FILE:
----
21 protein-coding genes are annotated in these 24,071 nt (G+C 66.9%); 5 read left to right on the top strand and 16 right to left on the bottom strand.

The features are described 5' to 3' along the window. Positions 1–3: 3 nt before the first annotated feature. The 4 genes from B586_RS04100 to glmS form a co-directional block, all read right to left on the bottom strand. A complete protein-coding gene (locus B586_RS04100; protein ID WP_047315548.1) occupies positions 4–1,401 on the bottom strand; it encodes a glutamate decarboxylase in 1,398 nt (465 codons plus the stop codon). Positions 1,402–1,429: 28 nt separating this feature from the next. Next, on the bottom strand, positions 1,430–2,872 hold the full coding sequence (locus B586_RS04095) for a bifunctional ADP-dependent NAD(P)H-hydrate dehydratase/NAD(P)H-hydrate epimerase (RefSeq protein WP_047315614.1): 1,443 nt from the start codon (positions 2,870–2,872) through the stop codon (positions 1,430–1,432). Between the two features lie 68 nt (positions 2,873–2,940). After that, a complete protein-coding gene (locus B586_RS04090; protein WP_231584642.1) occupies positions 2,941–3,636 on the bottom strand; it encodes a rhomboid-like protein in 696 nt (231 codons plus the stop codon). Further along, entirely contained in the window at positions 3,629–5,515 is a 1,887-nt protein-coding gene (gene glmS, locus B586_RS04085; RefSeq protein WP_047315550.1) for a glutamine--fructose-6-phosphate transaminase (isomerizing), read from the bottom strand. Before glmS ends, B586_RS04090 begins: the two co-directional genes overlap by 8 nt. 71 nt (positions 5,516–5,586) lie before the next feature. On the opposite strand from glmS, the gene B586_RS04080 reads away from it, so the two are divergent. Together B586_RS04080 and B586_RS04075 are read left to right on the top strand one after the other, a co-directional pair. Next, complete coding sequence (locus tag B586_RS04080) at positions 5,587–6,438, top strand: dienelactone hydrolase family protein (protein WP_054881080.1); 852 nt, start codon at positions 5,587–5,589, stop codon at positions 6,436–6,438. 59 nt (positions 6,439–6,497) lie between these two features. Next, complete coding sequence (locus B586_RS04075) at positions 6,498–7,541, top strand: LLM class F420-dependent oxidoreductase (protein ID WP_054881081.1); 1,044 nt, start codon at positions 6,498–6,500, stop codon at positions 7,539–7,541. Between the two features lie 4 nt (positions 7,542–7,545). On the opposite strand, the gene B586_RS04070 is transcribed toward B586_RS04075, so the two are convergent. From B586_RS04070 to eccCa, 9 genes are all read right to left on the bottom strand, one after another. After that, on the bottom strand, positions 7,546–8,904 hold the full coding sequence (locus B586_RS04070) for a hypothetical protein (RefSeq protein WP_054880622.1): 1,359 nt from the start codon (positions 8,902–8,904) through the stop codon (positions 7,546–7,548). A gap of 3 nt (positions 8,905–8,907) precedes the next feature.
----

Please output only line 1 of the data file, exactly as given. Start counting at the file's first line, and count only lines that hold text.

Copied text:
21 protein-coding genes are annotated in these 24,071 nt (G+C 66.9%); 5 read left to right on the top strand and 16 right to left on the bottom strand.